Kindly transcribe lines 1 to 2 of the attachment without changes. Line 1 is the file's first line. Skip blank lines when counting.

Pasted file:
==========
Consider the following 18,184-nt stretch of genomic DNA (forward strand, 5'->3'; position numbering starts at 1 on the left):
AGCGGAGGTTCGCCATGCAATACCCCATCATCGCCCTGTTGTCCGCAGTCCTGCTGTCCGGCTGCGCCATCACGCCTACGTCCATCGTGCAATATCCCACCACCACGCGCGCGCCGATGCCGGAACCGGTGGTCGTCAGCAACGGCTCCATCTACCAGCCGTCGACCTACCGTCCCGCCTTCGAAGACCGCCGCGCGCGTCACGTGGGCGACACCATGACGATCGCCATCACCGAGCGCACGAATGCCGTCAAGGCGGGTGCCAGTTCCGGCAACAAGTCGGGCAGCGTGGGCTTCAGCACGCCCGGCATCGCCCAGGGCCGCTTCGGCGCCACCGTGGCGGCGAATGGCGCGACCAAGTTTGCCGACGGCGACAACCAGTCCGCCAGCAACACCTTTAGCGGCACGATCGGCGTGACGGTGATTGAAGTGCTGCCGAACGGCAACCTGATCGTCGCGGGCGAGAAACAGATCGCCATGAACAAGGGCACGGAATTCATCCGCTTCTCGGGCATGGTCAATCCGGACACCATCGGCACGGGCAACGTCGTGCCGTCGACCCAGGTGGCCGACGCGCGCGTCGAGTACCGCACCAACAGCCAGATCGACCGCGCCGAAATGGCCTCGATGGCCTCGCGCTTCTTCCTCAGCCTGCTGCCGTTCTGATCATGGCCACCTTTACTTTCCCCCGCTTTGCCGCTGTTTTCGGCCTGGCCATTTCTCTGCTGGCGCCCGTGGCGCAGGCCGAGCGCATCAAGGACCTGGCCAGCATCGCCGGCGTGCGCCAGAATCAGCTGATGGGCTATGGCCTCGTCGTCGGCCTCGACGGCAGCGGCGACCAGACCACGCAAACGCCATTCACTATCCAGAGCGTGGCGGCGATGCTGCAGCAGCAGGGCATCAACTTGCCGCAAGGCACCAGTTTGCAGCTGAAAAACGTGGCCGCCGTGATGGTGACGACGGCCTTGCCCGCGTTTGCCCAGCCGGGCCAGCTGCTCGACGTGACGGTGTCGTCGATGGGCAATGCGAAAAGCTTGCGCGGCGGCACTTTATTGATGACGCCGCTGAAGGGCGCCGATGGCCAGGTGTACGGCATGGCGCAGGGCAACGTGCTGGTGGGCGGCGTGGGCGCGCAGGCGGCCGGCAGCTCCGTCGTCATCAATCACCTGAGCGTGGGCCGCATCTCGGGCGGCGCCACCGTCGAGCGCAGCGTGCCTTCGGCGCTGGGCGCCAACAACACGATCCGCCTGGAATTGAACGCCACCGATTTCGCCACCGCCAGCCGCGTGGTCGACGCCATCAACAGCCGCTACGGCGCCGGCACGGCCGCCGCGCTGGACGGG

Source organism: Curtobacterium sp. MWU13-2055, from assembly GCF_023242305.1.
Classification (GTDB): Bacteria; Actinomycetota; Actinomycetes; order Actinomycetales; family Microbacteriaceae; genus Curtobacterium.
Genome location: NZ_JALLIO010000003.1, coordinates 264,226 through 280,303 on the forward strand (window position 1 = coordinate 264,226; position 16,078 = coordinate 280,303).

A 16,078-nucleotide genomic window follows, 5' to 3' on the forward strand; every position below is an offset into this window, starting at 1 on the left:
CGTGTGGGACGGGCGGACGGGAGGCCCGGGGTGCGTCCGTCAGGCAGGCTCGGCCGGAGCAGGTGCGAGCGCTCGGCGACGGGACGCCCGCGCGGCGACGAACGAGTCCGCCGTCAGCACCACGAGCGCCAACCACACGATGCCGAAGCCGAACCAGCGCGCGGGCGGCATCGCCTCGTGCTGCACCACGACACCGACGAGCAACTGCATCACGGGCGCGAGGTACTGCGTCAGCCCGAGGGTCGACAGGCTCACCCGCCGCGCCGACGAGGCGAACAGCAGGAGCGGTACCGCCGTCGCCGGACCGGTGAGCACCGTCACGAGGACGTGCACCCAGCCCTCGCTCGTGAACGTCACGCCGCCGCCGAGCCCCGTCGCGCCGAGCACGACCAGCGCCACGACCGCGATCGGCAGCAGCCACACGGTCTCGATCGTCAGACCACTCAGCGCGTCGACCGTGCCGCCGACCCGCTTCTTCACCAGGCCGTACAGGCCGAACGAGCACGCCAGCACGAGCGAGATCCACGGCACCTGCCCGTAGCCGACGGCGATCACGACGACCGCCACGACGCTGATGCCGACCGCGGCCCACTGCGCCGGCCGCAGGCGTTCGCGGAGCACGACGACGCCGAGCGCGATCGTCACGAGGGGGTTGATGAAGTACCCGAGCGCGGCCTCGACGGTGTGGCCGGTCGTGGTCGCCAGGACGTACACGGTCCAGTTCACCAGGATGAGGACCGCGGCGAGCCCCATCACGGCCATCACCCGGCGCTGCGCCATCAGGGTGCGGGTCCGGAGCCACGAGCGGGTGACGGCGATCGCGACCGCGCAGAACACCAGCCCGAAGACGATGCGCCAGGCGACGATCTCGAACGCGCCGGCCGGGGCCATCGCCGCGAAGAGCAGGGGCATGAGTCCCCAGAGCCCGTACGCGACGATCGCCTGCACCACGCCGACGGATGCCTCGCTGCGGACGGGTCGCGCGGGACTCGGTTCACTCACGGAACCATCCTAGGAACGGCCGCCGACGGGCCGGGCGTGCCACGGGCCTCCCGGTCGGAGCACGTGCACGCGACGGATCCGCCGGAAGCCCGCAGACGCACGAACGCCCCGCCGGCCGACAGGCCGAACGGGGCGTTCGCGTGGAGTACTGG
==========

Consider the following 18,184-nt stretch of genomic DNA (forward strand, 5'->3'; position numbering starts at 1 on the left):
AGCGGAGGTTCGCCATGCAATACCCCATCATCGCCCTGTTGTCCGCAGTCCTGCTGTCCGGCTGCGCCATCACGCCTACGTCCATCGTGCAATATCCCACCACCACGCGCGCGCCGATGCCGGAACCGGTGGTCGTCAGCAACGGCTCCATCTACCAGCCGTCGACCTACCGTCCCGCCTTCGAAGACCGCCGCGCGCGTCACGTGGGCGACACCATGACGATCGCCATCACCGAGCGCACGAATGCCGTCAAGGCGGGTGCCAGTTCCGGCAACAAGTCGGGCAGCGTGGGCTTCAGCACGCCCGGCATCGCCCAGGGCCGCTTCGGCGCCACCGTGGCGGCGAATGGCGCGACCAAGTTTGCCGACGGCGACAACCAGTCCGCCAGCAACACCTTTAGCGGCACGATCGGCGTGACGGTGATTGAAGTGCTGCCGAACGGCAACCTGATCGTCGCGGGCGAGAAACAGATCGCCATGAACAAGGGCACGGAATTCATCCGCTTCTCGGGCATGGTCAATCCGGACACCATCGGCACGGGCAACGTCGTGCCGTCGACCCAGGTGGCCGACGCGCGCGTCGAGTACCGCACCAACAGCCAGATCGACCGCGCCGAAATGGCCTCGATGGCCTCGCGCTTCTTCCTCAGCCTGCTGCCGTTCTGATCATGGCCACCTTTACTTTCCCCCGCTTTGCCGCTGTTTTCGGCCTGGCCATTTCTCTGCTGGCGCCCGTGGCGCAGGCCGAGCGCATCAAGGACCTGGCCAGCATCGCCGGCGTGCGCCAGAATCAGCTGATGGGCTATGGCCTCGTCGTCGGCCTCGACGGCAGCGGCGACCAGACCACGCAAACGCCATTCACTATCCAGAGCGTGGCGGCGATGCTGCAGCAGCAGGGCATCAACTTGCCGCAAGGCACCAGTTTGCAGCTGAAAAACGTGGCCGCCGTGATGGTGACGACGGCCTTGCCCGCGTTTGCCCAGCCGGGCCAGCTGCTCGACGTGACGGTGTCGTCGATGGGCAATGCGAAAAGCTTGCGCGGCGGCACTTTATTGATGACGCCGCTGAAGGGCGCCGATGGCCAGGTGTACGGCATGGCGCAGGGCAACGTGCTGGTGGGCGGCGTGGGCGCGCAGGCGGCCGGCAGCTCCGTCGTCATCAATCACCTGAGCGTGGGCCGCATCTCGGGCGGCGCCACCGTCGAGCGCAGCGTGCCTTCGGCGCTGGGCGCCAACAACACGATCCGCCTGGAATTGAACGCCACCGATTTCGCCACCGCCAGCCGCGTGGTCGACGCCATCAACAGCCGCTACGGCGCCGGCACGGCCGCCGCGCTGGACGGG